Nausea (known informally as stomach pain) is a non-specific symptom that can be caused by a number of very different conditions. The exact treatment for nausea will vary depending on which specific condition is causing your symptoms.
Nausea Caused by Morning Sickness
Even though treatment for morning sickness-related stomach pain isn’t usually necessary, since it’s a normal part of pregnancy, there are some things you can do if your symptoms are interfering with everyday life. Some common treatments for morning sickness include vitamin B-6 supplements, antihistamines, or anti-nausea medications.
For severe morning sickness, there are some medications that have been approved by the FDA to treat nausea in pregnant women. One example is called Diclegis (doxylamine pyridoxine). In rare cases, you may need to be treated in the hospital with intravenous fluids if you start to become dehydrated.
Nausea Caused by Abdominal Problems
Over the counter medications such as bismuth subsalicylate (Pepto-Bismol) can be good for treating nausea that may be gastro-related and accompanied by diarrhea. If you are allergic to aspirin, you should not take this medication.
Nausea Caused by Inner Ear Problems
There are both over the counter and prescription medications that are designed to help treat this type of nausea. Some examples include scopolamine (a patch you place behind your ear), antiemetics (medications specifically designed to reduce nausea), and some antihistamines.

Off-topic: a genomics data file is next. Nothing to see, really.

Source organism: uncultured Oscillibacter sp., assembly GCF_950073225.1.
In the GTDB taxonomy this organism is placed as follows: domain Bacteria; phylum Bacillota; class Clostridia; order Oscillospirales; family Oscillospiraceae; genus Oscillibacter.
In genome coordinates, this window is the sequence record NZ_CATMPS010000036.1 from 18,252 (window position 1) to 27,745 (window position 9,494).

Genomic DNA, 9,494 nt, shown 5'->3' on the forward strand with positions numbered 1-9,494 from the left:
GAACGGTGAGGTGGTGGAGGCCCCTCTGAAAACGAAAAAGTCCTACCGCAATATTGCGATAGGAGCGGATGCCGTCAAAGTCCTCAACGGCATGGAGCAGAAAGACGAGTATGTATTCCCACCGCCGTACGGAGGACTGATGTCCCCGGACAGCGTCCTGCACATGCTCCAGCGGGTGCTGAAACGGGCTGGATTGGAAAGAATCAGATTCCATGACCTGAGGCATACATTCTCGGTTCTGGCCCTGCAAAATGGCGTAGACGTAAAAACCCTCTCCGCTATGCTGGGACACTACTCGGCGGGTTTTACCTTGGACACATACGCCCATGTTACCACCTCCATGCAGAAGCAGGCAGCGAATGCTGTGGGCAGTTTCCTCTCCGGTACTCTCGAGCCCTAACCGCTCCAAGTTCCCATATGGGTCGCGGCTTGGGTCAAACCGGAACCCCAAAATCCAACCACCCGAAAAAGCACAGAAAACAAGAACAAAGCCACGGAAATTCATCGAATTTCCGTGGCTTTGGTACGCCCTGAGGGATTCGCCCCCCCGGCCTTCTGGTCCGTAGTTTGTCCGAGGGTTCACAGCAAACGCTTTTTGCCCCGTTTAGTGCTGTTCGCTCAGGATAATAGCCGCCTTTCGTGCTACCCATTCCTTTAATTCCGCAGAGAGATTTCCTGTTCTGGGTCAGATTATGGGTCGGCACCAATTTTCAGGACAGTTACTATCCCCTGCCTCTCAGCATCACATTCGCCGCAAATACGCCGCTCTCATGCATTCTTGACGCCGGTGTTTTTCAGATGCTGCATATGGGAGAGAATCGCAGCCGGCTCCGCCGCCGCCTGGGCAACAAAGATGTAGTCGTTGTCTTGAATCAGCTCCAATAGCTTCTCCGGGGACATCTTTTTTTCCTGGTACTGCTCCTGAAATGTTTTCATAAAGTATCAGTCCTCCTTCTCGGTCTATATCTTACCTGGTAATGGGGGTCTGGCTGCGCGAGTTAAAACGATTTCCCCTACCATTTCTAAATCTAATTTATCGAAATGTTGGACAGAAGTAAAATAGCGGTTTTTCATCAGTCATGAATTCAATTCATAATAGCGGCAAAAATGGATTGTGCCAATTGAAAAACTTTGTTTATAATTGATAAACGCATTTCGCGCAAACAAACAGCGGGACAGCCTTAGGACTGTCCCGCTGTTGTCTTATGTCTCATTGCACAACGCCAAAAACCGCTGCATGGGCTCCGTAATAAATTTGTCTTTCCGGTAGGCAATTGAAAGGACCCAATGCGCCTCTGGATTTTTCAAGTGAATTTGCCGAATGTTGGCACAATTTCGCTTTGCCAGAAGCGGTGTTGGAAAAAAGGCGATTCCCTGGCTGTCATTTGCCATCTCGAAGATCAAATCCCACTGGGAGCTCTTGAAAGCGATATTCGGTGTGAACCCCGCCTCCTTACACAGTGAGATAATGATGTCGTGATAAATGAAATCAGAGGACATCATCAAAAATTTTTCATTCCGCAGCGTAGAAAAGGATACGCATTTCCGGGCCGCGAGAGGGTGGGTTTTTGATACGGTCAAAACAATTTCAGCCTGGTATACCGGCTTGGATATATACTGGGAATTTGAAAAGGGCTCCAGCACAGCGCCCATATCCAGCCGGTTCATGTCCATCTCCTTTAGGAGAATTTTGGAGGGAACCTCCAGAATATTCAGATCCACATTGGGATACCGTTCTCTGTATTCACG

Most inner ear-related conditions, such as motion sickness, respond better to treatment beforehand. For example, you should take the medication before you take a trip to prevent the nausea from surfacing instead of trying to treat it after you already feel sick.
Nausea Caused by Psychological Problems
If your nausea is caused by anxiety or depression, then treating these conditions directly should reduce your nausea as well. There are many different anti-anxiety and antidepressant medications that can help with your symptoms. The first step is to be properly diagnosed with anxiety or depression (or other psychological conditions) before you can begin to figure out which medication works best for you.
Nausea Caused by Cancer Treatments
Many patients experience extreme nausea and vomiting after receiving certain cancer treatments, such as chemotherapy or radiation. There are many drugs available to help treat this sickness, and they will usually be administered in conjunction with the cancer treatment in order to best prevent the nausea from occurring.
General Nausea Tips
Besides taking anti-nausea medications, there are other things to can do to help reduce stomach pain and vomiting. For example, if you experience nausea often, then taking anti-nausea medications regularly instead of as needed may decrease the frequency and severity of your symptoms.
Additionally, sometimes simply fresh, cool air can help alleviate the symptoms of nausea. Sit up right after you eat, as lying down can make you more nauseated. It can also help to drink as much liquids as you can between meals instead of drinking while you are eating. Finally, ginger is a natural nausea reliever. Putting ginger in your tea can help if you are feeling nauseated as well.
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